Take the 2-minute tour ×
MathOverflow is a question and answer site for professional mathematicians. It's 100% free, no registration required.

Some authors do a really great job by collecting errors and comments to their books and putting a list on their websites. I wonder if there is some (perhaps wiki-style) website where errata are collected. Does anybody know?

share|improve this question
Similar thread in tricki: tricki.org/node/406 –  Yoo Nov 27 '09 at 21:11

3 Answers 3

There isn't. This was proposed a few weeks back on the algebraic-topology mailing list. In response to that, a forum was started to discuss this idea, called the r-forum. Contributions are welcome.

share|improve this answer
Seeing the 7 upvotes on this post, I am somewhat disappointed when I navigated to the r-forum and found it completely empty. –  Willie Wong Feb 5 '14 at 15:59
@WillieWong This was posted in 2009. It is now 2014. At some point in those five years, the rForum ceased operation. At a later point, I migrated all of the forums that I ran, but obviously the rForum didn't migrate properly and no-one's noticed until now! The old posts are still around - I haven't deleted the database. If I get a minute I'll figure out what went wrong with the migration. –  Loop Space Feb 9 '14 at 19:23
** grumble non persistent links grumble ** Glad I could be of service. :-) Offhand do you remember there being any interesting conclusions in that discussion? If there weren't any, then there's little point reviving the link... –  Willie Wong Feb 11 '14 at 8:56
** grumble only me who seems to do this stuff grumble ** I think that there was some discussion that would be useful to have archived. I'll dig it out and get it visible again. –  Loop Space Feb 11 '14 at 17:28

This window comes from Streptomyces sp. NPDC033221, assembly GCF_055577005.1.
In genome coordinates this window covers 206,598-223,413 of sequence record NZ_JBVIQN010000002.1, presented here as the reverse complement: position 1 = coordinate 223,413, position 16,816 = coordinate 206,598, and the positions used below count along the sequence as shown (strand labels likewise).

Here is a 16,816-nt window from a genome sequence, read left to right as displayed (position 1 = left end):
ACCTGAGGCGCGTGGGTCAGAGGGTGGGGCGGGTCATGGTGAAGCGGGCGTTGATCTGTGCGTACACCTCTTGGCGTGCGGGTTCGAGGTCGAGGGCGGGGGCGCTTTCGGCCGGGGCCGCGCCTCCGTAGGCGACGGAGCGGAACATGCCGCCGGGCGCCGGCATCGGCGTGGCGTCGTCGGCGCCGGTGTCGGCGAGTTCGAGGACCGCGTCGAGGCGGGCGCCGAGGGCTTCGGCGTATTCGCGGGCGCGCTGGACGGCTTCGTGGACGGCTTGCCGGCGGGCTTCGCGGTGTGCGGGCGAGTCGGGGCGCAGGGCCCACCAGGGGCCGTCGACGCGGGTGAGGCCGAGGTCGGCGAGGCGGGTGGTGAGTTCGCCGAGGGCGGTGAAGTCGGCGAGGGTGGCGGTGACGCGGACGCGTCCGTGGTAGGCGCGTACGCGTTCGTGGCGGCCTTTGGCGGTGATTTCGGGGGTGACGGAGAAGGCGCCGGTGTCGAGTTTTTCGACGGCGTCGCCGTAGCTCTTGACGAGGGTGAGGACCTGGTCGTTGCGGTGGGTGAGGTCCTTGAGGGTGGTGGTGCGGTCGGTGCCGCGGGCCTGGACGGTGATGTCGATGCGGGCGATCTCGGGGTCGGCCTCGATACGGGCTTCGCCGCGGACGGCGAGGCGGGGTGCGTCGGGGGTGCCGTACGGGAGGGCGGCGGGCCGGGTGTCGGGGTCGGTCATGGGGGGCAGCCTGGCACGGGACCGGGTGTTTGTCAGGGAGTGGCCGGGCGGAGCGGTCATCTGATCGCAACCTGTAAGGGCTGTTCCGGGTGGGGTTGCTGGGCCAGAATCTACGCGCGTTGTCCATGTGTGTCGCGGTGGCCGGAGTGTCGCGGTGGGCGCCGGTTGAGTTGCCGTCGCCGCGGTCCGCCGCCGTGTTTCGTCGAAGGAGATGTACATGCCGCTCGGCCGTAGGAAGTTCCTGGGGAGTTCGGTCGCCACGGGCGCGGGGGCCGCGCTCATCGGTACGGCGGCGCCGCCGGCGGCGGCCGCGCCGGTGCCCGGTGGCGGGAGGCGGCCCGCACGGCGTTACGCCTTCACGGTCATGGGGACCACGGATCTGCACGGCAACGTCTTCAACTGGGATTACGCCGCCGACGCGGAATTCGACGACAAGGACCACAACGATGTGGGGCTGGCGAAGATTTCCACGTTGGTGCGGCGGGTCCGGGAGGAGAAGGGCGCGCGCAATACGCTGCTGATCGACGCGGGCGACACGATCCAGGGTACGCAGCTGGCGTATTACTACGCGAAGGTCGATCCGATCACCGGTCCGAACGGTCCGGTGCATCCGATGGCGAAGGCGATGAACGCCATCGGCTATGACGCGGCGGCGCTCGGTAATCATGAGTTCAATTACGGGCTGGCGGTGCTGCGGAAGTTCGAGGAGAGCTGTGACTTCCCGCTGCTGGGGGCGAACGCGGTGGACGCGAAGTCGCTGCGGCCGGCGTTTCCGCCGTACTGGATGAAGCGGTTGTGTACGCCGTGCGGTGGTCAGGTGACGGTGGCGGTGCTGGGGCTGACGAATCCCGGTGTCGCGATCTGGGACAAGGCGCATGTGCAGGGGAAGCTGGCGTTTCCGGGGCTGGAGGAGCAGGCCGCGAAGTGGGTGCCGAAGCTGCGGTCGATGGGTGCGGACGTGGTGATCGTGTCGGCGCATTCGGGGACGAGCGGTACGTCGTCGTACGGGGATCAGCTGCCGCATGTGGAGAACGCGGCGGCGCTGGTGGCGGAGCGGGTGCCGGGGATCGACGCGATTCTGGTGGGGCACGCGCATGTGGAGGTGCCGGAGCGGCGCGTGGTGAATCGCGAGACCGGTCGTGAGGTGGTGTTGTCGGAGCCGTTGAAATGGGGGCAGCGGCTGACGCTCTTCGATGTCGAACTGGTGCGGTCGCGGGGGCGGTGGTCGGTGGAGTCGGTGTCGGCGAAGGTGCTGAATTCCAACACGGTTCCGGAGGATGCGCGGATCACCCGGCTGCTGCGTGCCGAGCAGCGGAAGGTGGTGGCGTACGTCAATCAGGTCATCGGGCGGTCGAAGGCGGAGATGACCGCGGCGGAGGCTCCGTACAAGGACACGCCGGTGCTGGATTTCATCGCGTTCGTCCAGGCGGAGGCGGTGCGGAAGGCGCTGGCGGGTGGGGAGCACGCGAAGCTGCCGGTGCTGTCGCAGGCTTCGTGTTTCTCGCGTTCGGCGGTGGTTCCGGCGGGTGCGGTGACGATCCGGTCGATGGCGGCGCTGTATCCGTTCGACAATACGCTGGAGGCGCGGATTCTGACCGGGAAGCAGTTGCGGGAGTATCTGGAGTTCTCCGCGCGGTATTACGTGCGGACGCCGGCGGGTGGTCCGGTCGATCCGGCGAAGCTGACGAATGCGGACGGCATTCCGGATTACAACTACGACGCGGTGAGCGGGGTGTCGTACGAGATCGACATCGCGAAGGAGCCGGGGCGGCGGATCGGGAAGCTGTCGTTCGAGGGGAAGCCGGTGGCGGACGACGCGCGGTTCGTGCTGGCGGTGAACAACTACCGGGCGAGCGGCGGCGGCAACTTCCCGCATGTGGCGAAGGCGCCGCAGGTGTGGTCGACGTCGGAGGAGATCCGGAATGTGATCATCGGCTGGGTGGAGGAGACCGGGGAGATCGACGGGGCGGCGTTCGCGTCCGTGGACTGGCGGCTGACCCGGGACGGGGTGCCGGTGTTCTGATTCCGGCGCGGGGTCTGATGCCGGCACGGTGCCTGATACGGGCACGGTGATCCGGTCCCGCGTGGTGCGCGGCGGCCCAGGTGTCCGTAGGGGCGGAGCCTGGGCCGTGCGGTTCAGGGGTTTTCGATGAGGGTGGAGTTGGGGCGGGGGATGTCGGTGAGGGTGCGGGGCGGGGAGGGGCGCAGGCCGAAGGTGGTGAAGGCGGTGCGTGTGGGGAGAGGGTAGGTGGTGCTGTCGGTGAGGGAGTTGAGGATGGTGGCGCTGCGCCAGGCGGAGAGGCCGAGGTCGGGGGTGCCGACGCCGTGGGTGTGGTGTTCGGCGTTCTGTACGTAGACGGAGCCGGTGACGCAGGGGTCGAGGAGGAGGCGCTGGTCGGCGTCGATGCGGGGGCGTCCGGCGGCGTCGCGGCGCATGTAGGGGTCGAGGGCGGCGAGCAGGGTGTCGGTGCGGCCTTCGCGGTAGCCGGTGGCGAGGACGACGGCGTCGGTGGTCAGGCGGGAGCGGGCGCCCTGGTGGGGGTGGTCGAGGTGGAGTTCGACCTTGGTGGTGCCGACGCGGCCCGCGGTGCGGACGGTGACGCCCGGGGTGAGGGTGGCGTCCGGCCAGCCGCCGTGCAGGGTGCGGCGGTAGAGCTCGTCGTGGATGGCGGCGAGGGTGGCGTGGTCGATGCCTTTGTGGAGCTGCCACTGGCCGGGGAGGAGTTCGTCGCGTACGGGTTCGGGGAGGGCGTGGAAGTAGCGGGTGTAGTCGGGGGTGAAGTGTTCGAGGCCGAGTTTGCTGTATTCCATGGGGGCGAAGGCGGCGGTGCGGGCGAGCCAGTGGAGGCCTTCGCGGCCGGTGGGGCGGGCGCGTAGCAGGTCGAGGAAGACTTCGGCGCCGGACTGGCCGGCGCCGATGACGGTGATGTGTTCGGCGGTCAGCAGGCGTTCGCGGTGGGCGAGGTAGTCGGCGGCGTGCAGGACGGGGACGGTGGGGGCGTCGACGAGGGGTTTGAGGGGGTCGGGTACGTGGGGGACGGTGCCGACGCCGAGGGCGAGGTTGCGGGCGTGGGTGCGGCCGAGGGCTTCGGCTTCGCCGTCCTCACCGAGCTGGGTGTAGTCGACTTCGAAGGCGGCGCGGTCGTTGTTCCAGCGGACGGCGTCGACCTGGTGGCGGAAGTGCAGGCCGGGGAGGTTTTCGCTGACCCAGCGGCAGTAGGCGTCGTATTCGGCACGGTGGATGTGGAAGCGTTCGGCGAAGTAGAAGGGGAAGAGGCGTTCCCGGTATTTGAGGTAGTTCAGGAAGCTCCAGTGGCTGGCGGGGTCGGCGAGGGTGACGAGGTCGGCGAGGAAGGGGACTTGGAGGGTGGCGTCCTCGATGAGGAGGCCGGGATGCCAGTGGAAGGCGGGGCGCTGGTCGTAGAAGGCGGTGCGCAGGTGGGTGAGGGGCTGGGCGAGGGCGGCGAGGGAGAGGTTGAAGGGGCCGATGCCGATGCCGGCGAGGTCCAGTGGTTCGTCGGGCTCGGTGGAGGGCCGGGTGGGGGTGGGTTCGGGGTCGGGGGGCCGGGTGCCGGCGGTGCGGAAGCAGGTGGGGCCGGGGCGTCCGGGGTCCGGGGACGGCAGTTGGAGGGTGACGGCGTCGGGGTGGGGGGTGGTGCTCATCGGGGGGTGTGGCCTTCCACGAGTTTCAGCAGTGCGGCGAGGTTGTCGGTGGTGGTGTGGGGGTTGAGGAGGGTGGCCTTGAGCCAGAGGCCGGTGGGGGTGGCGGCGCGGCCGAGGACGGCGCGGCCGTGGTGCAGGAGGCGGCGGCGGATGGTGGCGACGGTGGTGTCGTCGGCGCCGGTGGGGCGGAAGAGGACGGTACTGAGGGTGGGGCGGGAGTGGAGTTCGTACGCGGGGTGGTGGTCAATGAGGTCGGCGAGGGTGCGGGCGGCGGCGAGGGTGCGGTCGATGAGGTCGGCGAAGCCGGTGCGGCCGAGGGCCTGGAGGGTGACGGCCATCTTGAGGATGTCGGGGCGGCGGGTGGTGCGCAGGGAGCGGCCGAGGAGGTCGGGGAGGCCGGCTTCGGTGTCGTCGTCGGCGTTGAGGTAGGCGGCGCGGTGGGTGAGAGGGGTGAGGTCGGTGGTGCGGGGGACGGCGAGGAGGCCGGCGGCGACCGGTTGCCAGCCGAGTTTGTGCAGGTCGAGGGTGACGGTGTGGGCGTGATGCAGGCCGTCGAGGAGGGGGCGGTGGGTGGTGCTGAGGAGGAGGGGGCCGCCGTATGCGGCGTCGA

Not quite what you asked for...but useful anyway: Mathematical Errata

share|improve this answer
There are a lot more errata than that on the web, though. –  Michael Lugo Oct 28 '09 at 14:45
This link no longer works. –  Marius Kempe Sep 17 '14 at 19:00
It's too bad this went away. You can still see it in web archives like the WayBack Machine. But the last update was 2007. A reason that errata lists should be in permanent places. –  Gerald Edgar Sep 17 '14 at 19:22

I think not only for books, but for published papers etc. also there should be errata lists----these could really save many a hair-pulling moment! Moreover, this will make the errata-fixing process public, and because of that probably faster and more transparent.

In fact, it would be great if such a database were created on the stackexchange.com framework, because that works so admirably for MO.

I created a proposal on stackexchange.com, if you are interested please follow it here:


Additionally, if someone has a better proposal, I am totally willing to support that too.

share|improve this answer
Man, I'm really going back and forth on this one. On the one hand, a StackExchange/MathReviews/arXiv/"errata-base" hybrid site sounds awesome. On the other hand, how would that even work? –  Ross Churchley Nov 12 '10 at 1:48
Yeah, I myself have been vacillating for more than a month; yesterday a colleague of mine expressed strong interest in such a site, which impelled me to write this response. I think, because making errata lists is soooo boring (at least for me), such a stackexchange might not be sustainable....especially because the original authors might be either dead, or somehow otherwise indisposed to responding. Hmmm.. –  Suvrit Nov 12 '10 at 9:55

Your Answer


By posting your answer, you agree to the privacy policy and terms of service.

Not the answer you're looking for? Browse other questions tagged or ask your own question.